Elements of Language, Jon Cone

I learned how to write the word ‘home’
And the word ‘love’. I learned
how to write the words ‘here’ and ‘blue’.

I invented a city and taught myself how
to live with my imagination,
my baseball glove and my cat.

I learned how to write the word ‘death’
And soon after the word ‘mourn’. I learned
how to look at a field and see hills like blue flames.

Writing distinct from meaning, and meaning
a chasm apart from at last understanding
under the green-laden bough in summer’s air.

Copyright ©Jon Cone




Joe Cone’s lyrical “Elements of Language” is from his 2022 chapbook New Year Begun (Subpress). It’s a relatively short poem of 12 lines but has transformative shifts of idea and tone in each stanza.

The poem begins as a simple consideration of the nature of language as we’re reminded that humans have to learn to write and understand what words signify. The leap into imagination of the second stanza, the invention of a city (reminiscent of a Talking Heads lyric), may be a reaction to or the product of learning, but the poet has to teach himself how to live with his creativity in the American, Kerouac-like world of baseball glove and cat.

The dreamy reverie sharply ends in stanza three with the introduction of death and mourning. The dramatic imagery of looking at a field and seeing “hills like blue flames” is memorable and abstract; it leads the poet to consider writing “distinct from meaning” in the impressive last stanza. It’s a poem which is likely to provoke deeper thought and further close reading.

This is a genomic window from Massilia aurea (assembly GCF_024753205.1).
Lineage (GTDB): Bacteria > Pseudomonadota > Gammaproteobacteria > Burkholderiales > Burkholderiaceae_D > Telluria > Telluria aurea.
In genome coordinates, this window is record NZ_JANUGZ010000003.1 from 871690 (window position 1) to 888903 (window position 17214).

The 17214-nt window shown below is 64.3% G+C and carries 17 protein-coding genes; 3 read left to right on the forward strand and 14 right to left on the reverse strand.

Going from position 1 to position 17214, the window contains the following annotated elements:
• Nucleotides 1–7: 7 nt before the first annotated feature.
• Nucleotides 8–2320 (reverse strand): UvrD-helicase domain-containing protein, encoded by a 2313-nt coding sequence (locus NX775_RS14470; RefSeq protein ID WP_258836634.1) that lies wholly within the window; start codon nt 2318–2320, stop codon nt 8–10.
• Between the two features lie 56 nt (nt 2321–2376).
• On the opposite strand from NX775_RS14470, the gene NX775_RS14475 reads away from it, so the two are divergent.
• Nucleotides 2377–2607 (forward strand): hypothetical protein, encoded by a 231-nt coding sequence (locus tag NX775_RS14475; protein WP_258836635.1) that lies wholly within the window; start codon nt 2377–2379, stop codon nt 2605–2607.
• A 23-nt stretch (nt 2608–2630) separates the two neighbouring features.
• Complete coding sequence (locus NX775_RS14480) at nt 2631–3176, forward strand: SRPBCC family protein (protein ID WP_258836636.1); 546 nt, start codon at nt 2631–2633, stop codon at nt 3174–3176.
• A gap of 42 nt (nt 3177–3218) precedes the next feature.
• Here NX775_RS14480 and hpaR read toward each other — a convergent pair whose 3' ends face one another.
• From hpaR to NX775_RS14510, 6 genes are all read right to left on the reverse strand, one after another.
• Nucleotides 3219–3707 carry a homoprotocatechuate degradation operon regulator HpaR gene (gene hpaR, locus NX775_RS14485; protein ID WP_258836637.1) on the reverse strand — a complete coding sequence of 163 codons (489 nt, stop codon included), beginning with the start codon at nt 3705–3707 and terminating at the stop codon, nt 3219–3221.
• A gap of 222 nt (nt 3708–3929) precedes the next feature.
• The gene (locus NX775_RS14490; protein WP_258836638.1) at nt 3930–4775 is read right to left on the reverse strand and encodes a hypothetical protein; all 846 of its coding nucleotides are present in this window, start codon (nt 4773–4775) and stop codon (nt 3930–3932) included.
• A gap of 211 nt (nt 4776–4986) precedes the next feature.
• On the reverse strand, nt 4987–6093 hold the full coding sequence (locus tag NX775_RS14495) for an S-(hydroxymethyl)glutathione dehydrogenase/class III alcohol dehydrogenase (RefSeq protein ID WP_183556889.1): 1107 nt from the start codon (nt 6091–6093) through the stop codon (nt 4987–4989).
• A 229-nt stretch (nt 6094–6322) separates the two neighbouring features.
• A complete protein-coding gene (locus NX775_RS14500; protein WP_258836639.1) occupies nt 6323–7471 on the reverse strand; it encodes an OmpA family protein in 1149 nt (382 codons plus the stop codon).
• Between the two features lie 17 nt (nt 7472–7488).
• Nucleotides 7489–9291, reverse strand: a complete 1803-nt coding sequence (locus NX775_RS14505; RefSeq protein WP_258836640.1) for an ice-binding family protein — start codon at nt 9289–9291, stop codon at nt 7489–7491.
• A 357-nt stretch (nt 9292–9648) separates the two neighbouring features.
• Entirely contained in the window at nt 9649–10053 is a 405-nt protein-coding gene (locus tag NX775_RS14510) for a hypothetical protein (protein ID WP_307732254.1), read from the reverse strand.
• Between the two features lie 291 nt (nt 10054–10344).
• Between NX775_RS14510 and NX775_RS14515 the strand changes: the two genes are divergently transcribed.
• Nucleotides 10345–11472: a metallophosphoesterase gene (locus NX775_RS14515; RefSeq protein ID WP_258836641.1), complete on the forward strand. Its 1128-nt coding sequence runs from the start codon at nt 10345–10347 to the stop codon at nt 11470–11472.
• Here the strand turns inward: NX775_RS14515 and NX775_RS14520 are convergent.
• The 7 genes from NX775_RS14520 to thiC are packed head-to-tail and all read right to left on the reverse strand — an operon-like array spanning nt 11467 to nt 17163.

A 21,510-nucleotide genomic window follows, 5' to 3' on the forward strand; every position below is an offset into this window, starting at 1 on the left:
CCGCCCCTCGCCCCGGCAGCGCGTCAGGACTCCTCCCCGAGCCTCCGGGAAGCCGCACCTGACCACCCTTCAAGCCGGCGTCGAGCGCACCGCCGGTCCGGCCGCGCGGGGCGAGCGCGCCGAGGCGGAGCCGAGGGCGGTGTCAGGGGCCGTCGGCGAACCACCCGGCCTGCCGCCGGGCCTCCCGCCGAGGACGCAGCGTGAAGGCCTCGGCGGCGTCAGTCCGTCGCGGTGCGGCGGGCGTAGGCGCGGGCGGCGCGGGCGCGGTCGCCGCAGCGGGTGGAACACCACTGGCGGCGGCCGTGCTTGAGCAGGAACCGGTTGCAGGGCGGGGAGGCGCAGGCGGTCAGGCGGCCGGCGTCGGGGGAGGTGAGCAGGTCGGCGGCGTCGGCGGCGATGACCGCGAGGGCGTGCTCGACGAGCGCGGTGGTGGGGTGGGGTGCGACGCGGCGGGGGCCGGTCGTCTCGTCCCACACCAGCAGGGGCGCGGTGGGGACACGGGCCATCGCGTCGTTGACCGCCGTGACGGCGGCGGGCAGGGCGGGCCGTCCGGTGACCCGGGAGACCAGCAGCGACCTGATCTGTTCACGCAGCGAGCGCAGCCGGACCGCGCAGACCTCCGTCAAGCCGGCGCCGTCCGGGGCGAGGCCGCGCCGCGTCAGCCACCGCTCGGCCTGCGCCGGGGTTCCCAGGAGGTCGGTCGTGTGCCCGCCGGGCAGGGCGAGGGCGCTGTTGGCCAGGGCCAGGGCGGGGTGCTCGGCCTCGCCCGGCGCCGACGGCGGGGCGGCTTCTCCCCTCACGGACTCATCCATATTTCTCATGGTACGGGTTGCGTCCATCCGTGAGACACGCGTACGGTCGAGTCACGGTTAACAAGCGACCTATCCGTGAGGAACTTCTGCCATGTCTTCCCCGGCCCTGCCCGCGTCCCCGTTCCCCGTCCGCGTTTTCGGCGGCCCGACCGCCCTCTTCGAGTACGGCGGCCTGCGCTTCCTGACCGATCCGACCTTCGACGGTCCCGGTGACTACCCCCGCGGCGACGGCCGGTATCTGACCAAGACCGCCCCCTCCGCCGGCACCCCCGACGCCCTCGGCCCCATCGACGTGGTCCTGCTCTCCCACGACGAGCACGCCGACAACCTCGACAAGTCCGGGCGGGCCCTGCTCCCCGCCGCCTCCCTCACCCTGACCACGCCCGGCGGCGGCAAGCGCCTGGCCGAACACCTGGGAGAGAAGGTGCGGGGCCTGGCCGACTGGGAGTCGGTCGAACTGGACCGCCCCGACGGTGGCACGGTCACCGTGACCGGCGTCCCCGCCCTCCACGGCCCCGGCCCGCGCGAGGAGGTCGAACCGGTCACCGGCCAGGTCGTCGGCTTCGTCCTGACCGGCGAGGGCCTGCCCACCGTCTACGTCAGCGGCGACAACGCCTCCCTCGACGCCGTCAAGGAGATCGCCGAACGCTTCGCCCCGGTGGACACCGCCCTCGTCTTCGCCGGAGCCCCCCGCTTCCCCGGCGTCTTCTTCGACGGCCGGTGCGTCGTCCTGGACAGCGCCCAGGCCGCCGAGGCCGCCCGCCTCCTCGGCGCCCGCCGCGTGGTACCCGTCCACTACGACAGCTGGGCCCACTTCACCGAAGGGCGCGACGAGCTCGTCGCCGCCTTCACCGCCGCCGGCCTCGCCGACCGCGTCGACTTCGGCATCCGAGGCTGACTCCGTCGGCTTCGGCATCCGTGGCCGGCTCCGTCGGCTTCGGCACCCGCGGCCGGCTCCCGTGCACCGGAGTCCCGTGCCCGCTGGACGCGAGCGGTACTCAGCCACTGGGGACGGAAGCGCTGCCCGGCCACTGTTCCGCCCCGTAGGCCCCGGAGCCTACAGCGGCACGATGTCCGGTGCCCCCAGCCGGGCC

Jon Cone is a Canadian poet, playwright, writer, and editor who lives in Iowa.  He has an MFA from Vermont College of Fine Arts. His recent works include New Year Begun: Selected Poems (Subpress Editions: Brooklyn, NY, 2022); Liminal: Shadow Agent, pts 1 and 2 (Greying Ghost, Salem, MA, 2022); and Cold House (espresso, Toronto, Ont., 2017).  With Rauan Klassnik, he wrote a collection of plays, An Ice Cream Truck Stalled at the Bottom of the World (Plays Inverse, Pittsburgh, PA 2020). For eight years he edited the literary review World Letter. Several years ago, he provided additional vocals in the recording sessions for Uruguayan poet Luis Bravo and the American experimental poet John M. Bennett. He can be followed on Twitter @JonCone.


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